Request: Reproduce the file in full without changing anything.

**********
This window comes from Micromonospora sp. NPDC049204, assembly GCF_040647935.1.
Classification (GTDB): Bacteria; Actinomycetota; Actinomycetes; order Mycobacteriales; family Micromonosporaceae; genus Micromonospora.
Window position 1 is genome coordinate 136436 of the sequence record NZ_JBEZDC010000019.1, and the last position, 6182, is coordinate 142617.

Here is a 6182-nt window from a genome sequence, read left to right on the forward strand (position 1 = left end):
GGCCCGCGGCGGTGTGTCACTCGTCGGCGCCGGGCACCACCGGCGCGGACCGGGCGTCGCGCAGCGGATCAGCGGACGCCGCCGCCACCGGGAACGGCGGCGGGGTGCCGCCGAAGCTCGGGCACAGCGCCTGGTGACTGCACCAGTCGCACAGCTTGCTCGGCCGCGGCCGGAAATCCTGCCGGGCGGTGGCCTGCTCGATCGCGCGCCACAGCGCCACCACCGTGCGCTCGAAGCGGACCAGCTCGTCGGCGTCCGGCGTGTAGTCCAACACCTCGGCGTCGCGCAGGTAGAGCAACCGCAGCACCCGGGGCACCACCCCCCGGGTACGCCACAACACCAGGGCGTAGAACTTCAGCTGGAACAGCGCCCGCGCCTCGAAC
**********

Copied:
This window comes from Micromonospora sp. NPDC049204, assembly GCF_040647935.1.
Classification (GTDB): Bacteria; Actinomycetota; Actinomycetes; order Mycobacteriales; family Micromonosporaceae; genus Micromonospora.
Window position 1 is genome coordinate 136436 of the sequence record NZ_JBEZDC010000019.1, and the last position, 6182, is coordinate 142617.

Here is a 6182-nt window from a genome sequence, read left to right on the forward strand (position 1 = left end):
GGCCCGCGGCGGTGTGTCACTCGTCGGCGCCGGGCACCACCGGCGCGGACCGGGCGTCGCGCAGCGGATCAGCGGACGCCGCCGCCACCGGGAACGGCGGCGGGGTGCCGCCGAAGCTCGGGCACAGCGCCTGGTGACTGCACCAGTCGCACAGCTTGCTCGGCCGCGGCCGGAAATCCTGCCGGGCGGTGGCCTGCTCGATCGCGCGCCACAGCGCCACCACCGTGCGCTCGAAGCGGACCAGCTCGTCGGCGTCCGGCGTGTAGTCCAACACCTCGGCGTCGCGCAGGTAGAGCAACCGCAGCACCCGGGGCACCACCCCCCGGGTACGCCACAACACCAGGGCGTAGAACTTCAGCTGGAACAGCGCCCGCGCCTCGAAC